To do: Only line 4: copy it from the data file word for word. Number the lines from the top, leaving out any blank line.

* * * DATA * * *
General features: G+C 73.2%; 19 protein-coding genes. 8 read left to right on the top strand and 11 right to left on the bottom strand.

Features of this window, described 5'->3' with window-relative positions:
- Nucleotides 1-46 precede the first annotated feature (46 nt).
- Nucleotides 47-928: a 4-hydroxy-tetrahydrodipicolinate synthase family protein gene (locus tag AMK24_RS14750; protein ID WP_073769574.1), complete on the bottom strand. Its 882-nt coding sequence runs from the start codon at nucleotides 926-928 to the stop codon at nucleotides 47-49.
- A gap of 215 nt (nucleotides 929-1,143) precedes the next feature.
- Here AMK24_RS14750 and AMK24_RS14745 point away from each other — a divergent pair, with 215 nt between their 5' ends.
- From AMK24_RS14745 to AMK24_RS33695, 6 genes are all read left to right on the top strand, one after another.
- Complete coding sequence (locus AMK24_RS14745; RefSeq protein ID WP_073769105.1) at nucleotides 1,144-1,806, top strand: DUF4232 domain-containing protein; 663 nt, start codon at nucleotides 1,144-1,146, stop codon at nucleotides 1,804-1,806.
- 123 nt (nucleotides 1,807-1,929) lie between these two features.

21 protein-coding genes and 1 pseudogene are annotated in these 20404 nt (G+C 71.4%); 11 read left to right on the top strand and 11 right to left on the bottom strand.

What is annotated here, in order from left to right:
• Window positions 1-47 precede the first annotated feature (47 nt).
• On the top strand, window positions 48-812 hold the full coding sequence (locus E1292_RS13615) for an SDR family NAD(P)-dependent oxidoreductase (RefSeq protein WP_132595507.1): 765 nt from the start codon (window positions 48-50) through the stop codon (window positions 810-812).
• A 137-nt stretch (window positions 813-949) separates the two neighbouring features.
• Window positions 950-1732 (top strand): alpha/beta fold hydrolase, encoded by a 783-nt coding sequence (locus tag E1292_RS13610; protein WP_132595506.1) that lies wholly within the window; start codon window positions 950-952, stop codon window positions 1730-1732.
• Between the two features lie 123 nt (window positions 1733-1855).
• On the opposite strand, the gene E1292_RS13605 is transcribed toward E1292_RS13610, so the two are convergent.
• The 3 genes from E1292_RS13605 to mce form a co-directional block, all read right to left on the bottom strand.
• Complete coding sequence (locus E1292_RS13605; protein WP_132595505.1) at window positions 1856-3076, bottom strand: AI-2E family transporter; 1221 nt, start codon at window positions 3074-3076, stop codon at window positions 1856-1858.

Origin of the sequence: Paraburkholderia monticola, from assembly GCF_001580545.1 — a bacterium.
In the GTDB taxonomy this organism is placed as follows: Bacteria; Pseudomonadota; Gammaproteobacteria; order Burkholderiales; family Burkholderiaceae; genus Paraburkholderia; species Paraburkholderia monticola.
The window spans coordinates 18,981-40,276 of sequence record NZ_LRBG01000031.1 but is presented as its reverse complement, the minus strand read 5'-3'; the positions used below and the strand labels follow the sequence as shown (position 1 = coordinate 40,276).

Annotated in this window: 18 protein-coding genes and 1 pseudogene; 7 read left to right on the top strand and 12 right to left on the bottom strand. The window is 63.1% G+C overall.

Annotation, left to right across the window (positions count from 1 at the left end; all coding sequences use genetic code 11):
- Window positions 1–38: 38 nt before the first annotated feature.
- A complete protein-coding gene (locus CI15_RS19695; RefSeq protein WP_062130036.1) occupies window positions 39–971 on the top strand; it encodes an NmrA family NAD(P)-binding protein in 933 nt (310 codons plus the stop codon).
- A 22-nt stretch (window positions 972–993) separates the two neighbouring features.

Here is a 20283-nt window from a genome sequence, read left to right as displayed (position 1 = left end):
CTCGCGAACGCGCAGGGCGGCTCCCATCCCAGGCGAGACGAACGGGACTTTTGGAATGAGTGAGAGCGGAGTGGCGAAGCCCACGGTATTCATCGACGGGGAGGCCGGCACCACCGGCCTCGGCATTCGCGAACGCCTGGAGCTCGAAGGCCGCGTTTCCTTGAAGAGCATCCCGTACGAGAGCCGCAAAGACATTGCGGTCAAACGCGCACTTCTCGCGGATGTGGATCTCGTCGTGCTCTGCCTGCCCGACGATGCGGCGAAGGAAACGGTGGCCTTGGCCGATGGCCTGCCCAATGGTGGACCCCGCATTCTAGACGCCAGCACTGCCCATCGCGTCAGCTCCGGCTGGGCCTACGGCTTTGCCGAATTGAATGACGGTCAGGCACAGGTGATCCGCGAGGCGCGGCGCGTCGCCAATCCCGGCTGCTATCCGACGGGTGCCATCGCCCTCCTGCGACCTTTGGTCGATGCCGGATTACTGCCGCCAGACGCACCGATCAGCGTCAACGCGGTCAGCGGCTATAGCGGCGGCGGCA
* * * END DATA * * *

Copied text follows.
- Nucleotides 47-928: a 4-hydroxy-tetrahydrodipicolinate synthase family protein gene (locus tag AMK24_RS14750; protein ID WP_073769574.1), complete on the bottom strand. Its 882-nt coding sequence runs from the start codon at nucleotides 926-928 to the stop codon at nucleotides 47-49.